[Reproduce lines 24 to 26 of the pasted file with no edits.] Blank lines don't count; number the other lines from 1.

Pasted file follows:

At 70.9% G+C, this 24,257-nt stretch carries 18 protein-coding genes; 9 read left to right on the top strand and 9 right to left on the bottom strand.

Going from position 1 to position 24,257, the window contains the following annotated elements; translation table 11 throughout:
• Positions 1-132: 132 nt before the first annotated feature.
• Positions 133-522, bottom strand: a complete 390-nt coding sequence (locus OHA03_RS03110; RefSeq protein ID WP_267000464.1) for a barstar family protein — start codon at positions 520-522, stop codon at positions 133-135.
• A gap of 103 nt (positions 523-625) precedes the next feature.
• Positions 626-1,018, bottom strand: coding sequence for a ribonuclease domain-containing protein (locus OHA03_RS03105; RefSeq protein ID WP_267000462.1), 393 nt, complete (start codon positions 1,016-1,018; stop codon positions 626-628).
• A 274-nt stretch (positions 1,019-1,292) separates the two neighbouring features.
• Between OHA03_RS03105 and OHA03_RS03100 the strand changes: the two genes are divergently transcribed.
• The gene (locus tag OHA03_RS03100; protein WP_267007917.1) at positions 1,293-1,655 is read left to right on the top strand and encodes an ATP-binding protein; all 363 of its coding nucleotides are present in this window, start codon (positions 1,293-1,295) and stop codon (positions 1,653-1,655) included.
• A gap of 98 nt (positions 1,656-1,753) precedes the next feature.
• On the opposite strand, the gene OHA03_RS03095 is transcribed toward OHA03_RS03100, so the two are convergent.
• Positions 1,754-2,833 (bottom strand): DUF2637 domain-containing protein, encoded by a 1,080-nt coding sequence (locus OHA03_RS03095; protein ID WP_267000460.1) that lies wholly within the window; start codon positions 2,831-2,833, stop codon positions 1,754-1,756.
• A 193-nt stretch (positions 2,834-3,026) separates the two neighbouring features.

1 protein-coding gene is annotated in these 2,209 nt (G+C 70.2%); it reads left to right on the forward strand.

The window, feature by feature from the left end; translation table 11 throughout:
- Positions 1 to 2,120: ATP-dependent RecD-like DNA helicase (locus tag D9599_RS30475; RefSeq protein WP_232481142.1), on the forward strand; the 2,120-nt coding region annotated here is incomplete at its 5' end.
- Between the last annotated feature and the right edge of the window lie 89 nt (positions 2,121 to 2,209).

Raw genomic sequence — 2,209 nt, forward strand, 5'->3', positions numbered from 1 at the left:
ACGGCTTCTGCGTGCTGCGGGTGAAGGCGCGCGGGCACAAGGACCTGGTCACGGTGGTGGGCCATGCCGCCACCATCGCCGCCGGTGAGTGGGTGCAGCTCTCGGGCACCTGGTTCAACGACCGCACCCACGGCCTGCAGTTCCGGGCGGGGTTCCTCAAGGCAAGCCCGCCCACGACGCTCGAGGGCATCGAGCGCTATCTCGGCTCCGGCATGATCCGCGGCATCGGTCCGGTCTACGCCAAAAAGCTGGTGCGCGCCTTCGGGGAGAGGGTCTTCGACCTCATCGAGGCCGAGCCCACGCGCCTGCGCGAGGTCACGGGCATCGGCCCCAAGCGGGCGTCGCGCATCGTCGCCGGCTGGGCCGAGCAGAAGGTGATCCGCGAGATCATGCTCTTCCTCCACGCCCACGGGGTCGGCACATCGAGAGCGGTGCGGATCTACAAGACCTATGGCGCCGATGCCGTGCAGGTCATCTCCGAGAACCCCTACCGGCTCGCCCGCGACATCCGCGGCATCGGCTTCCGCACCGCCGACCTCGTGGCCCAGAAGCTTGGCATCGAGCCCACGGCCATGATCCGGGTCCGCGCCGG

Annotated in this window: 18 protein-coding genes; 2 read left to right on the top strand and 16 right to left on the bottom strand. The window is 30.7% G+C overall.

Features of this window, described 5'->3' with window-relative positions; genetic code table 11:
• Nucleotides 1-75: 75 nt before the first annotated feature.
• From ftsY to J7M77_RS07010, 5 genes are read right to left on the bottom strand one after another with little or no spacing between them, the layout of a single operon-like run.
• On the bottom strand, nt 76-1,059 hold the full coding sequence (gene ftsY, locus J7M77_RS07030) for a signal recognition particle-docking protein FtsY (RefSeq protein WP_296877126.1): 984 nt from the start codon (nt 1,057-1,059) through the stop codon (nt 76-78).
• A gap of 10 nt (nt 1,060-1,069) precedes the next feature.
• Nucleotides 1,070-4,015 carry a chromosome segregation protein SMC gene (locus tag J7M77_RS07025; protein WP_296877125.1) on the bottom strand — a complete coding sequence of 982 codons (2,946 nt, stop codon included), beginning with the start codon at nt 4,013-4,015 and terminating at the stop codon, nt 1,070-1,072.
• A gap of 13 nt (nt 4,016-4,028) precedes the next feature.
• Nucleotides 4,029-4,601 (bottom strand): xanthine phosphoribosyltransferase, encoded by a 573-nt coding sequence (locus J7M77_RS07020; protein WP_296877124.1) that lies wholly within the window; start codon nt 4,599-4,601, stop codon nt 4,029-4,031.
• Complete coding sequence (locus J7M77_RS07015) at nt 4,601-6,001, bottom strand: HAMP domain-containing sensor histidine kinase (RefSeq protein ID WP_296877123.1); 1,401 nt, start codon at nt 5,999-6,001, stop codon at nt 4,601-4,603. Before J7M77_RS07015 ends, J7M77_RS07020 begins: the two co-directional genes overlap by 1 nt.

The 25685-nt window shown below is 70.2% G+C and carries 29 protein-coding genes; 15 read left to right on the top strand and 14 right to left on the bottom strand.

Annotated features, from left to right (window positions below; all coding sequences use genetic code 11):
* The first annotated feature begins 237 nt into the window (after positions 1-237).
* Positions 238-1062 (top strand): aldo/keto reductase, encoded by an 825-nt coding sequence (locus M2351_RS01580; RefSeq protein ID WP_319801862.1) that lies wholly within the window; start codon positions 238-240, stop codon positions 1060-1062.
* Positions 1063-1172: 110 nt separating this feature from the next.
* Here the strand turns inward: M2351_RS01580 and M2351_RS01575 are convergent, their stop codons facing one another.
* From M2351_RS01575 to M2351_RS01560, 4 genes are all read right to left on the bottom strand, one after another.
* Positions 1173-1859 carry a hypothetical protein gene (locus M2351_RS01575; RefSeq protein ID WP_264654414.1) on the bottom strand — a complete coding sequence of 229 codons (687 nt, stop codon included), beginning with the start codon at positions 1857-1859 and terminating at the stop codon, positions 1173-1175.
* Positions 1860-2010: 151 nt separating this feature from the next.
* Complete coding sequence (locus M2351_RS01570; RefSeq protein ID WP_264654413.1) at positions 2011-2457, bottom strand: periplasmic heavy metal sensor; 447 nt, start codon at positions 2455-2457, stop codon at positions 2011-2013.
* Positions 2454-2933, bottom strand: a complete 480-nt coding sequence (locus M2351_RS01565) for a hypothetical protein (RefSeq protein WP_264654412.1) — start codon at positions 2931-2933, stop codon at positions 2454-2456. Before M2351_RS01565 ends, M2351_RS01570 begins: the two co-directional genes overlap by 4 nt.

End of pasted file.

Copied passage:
• On the bottom strand, nt 76-1,059 hold the full coding sequence (gene ftsY, locus J7M77_RS07030) for a signal recognition particle-docking protein FtsY (RefSeq protein WP_296877126.1): 984 nt from the start codon (nt 1,057-1,059) through the stop codon (nt 76-78).
• A gap of 10 nt (nt 1,060-1,069) precedes the next feature.
• Nucleotides 1,070-4,015 carry a chromosome segregation protein SMC gene (locus tag J7M77_RS07025; protein WP_296877125.1) on the bottom strand — a complete coding sequence of 982 codons (2,946 nt, stop codon included), beginning with the start codon at nt 4,013-4,015 and terminating at the stop codon, nt 1,070-1,072.